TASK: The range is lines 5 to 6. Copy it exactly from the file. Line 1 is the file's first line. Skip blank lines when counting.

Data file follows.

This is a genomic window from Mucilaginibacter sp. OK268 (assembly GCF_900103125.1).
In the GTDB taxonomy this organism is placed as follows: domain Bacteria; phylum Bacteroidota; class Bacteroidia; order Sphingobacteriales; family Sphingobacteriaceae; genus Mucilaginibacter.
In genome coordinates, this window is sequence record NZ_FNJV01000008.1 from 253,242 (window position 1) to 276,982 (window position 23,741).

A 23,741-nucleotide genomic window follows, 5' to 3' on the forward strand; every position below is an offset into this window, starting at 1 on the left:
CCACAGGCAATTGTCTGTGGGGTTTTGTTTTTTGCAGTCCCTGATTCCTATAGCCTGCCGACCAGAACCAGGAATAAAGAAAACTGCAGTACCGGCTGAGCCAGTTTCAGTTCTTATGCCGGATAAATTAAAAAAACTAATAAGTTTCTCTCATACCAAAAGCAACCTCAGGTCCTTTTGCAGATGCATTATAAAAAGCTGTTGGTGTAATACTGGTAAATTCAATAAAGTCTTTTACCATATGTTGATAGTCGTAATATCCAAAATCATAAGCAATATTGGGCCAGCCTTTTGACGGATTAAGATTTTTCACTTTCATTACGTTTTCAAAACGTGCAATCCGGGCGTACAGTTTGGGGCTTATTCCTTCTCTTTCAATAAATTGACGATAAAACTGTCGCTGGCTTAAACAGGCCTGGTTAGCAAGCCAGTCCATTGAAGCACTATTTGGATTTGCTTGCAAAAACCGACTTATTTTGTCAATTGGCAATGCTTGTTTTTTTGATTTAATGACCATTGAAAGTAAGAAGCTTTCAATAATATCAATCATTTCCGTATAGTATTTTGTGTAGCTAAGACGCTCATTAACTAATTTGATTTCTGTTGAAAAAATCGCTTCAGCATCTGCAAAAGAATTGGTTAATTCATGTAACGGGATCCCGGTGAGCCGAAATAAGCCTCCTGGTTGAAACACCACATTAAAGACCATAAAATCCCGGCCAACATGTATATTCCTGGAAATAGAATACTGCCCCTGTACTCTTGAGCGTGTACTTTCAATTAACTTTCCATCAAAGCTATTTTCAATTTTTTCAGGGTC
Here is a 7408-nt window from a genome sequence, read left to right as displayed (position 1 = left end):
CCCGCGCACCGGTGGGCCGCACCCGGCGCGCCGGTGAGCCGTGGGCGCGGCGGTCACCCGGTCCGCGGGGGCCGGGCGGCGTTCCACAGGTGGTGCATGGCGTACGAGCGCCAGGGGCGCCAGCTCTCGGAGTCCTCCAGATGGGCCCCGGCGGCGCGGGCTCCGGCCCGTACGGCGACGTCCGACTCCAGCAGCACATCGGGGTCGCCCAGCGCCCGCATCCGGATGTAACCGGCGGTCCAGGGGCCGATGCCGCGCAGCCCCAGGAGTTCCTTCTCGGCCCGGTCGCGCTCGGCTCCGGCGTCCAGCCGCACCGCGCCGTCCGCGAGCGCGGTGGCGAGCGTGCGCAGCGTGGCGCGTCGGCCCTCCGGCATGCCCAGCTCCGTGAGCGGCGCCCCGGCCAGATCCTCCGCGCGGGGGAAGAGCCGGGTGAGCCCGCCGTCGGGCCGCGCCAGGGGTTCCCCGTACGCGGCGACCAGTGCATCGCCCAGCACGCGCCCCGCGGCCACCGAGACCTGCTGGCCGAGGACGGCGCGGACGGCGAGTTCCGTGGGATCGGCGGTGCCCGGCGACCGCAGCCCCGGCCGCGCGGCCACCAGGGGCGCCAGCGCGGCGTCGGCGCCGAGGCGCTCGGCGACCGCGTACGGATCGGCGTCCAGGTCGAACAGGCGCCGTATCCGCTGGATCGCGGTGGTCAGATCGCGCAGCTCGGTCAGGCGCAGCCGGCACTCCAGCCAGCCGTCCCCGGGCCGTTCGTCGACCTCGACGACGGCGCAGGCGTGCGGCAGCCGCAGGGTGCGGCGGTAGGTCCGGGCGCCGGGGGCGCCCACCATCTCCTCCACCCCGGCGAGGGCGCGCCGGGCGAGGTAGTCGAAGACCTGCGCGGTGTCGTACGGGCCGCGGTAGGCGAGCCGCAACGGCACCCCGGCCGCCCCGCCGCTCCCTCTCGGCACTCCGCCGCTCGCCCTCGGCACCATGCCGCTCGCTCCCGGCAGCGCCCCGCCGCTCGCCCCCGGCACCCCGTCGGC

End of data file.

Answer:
CCACAGGCAATTGTCTGTGGGGTTTTGTTTTTTGCAGTCCCTGATTCCTATAGCCTGCCGACCAGAACCAGGAATAAAGAAAACTGCAGTACCGGCTGAGCCAGTTTCAGTTCTTATGCCGGATAAATTAAAAAAACTAATAAGTTTCTCTCATACCAAAAGCAACCTCAGGTCCTTTTGCAGATGCATTATAAAAAGCTGTTGGTGTAATACTGGTAAATTCAATAAAGTCTTTTACCATATGTTGATAGTCGTAATATCCAAAATCATAAGCAATATTGGGCCAGCCTTTTGACGGATTAAGATTTTTCACTTTCATTACGTTTTCAAAACGTGCAATCCGGGCGTACAGTTTGGGGCTTATTCCTTCTCTTTCAATAAATTGACGATAAAACTGTCGCTGGCTTAAACAGGCCTGGTTAGCAAGCCAGTCCATTGAAGCACTATTTGGATTTGCTTGCAAAAACCGACTTATTTTGTCAATTGGCAATGCTTGTTTTTTTGATTTAATGACCATTGAAAGTAAGAAGCTTTCAATAATATCAATCATTTCCGTATAGTATTTTGTGTAGCTAAGACGCTCATTAACTAATTTGATTTCTGTTGAAAAAATCGCTTCAGCATCTGCAAAAGAATTGGTTAATTCATGTAACGGGATCCCGGTGAGCCGAAATAAGCCTCCTGGTTGAAACACCACATTAAAGACCATAAAATCCCGGCCAACATGTATATTCCTGGAAATAGAATACTGCCCCTGTACTCTTGAGCGTGTACTTTCAATTAACTTTCCATCAAAGCTATTTTCAATTTTTTCAGGGTC
Here is a 7408-nt window from a genome sequence, read left to right as displayed (position 1 = left end):